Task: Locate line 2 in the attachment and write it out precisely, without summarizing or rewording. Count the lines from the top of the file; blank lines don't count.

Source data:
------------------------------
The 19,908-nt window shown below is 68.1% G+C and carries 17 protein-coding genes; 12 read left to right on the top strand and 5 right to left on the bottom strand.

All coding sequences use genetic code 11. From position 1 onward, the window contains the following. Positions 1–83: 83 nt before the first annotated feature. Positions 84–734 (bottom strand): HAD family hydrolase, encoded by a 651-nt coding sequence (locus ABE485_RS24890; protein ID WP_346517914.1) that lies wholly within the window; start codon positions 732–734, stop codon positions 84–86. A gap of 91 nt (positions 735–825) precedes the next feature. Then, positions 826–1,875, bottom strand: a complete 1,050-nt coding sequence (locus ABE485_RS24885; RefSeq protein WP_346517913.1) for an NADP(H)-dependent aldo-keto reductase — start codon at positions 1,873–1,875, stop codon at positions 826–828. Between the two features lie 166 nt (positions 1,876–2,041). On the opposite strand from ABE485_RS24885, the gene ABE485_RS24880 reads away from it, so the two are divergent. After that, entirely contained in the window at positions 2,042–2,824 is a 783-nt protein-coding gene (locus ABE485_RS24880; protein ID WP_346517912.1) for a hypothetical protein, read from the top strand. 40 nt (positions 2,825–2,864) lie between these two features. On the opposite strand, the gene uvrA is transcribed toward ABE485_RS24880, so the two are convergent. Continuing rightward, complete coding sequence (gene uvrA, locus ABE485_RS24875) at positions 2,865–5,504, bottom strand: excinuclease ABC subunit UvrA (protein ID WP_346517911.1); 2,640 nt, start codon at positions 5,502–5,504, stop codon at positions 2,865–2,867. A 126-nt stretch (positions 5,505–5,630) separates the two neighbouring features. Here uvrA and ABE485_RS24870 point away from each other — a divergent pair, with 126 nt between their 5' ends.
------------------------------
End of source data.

All coding sequences use genetic code 11. From position 1 onward, the window contains the following. Positions 1–83: 83 nt before the first annotated feature. Positions 84–734 (bottom strand): HAD family hydrolase, encoded by a 651-nt coding sequence (locus ABE485_RS24890; protein ID WP_346517914.1) that lies wholly within the window; start codon positions 732–734, stop codon positions 84–86. A gap of 91 nt (positions 735–825) precedes the next feature. Then, positions 826–1,875, bottom strand: a complete 1,050-nt coding sequence (locus ABE485_RS24885; RefSeq protein WP_346517913.1) for an NADP(H)-dependent aldo-keto reductase — start codon at positions 1,873–1,875, stop codon at positions 826–828. Between the two features lie 166 nt (positions 1,876–2,041). On the opposite strand from ABE485_RS24885, the gene ABE485_RS24880 reads away from it, so the two are divergent. After that, entirely contained in the window at positions 2,042–2,824 is a 783-nt protein-coding gene (locus ABE485_RS24880; protein ID WP_346517912.1) for a hypothetical protein, read from the top strand. 40 nt (positions 2,825–2,864) lie between these two features. On the opposite strand, the gene uvrA is transcribed toward ABE485_RS24880, so the two are convergent. Continuing rightward, complete coding sequence (gene uvrA, locus ABE485_RS24875) at positions 2,865–5,504, bottom strand: excinuclease ABC subunit UvrA (protein ID WP_346517911.1); 2,640 nt, start codon at positions 5,502–5,504, stop codon at positions 2,865–2,867. A 126-nt stretch (positions 5,505–5,630) separates the two neighbouring features. Here uvrA and ABE485_RS24870 point away from each other — a divergent pair, with 126 nt between their 5' ends.